COVID-19 deaths fall worldwide, but cases rise: WHO – National

According to the World Health Organization, the number of deaths from COVID-19 worldwide fell by about 21% last week, while cases increased in most parts of the world.

In its weekly report on the pandemic released on Thursday, the UN health agency said the number of new COVID-19 cases appears to have stabilized after weeks of decline since late March, with around 3.5 million. new cases last week, or a one percent increase. . The WHO said cases increased in the Americas, the Middle East, Africa and the Western Pacific, while they decreased in Europe and Southeast Asia. About 9,000 deaths were recorded.

Infections rose by more than 60 percent in the Middle East and 26 percent in the Americas, while deaths fell everywhere except Africa, where they rose nearly 50 percent.

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The COVID-19 figures reported to the WHO do not include figures for recent outbreaks announced by North Korea, which has not yet officially shared the requested data with the agency.

On Thursday, the authoritarian country led by Kim Jung Un reported more than 262,000 suspected cases as its caseload approaches two million, a week after the country acknowledged the outbreak and rushed to curb infections in its unvaccinated population.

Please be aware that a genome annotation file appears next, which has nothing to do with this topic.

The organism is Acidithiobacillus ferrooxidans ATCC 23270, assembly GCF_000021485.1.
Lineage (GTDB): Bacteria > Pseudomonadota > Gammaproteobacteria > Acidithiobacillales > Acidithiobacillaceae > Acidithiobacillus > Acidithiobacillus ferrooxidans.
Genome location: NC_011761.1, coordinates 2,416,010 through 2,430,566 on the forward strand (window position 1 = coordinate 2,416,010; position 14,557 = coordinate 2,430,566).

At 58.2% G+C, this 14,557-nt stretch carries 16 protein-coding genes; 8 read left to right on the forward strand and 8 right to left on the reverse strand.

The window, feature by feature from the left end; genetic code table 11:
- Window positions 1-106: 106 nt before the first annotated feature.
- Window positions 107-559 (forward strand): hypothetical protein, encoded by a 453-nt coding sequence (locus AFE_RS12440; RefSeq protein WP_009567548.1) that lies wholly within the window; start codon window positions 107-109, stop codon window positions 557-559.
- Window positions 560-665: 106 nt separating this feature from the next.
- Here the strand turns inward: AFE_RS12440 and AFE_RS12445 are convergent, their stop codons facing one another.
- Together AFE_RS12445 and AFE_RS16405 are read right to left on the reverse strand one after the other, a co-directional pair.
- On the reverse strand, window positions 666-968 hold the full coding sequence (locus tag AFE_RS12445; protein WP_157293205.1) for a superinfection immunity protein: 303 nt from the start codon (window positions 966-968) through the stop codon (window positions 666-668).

Earlier this week, WHO chief Tedros Adhanom Ghebreyesus said he was “deeply concerned” about the spread of COVID-19 in North Korea, noting that the population was unvaccinated and that there were a significant number of people with underlying conditions that could put them at risk of contracting it. more serious illness and death.


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Tedros said the agency was working to persuade North Korea to share more information and accept help, including technical support, vaccines, tests and drugs, but had received no response so far.

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In the Western Pacific, the WHO said the highest number of reported cases was in China, which saw a 94 percent increase, or more than 389,000 new cases. After weeks of a sometimes harsh and chaotic lockdown, Chinese authorities say they will allow some supermarkets, shopping malls and restaurants in its financial capital of Shanghai to reopen under limited conditions next week.

The WHO’s Tedros previously described China’s extreme “COVID zero” approach as “unsustainable” but acknowledged that countries are free to choose their own control strategies.

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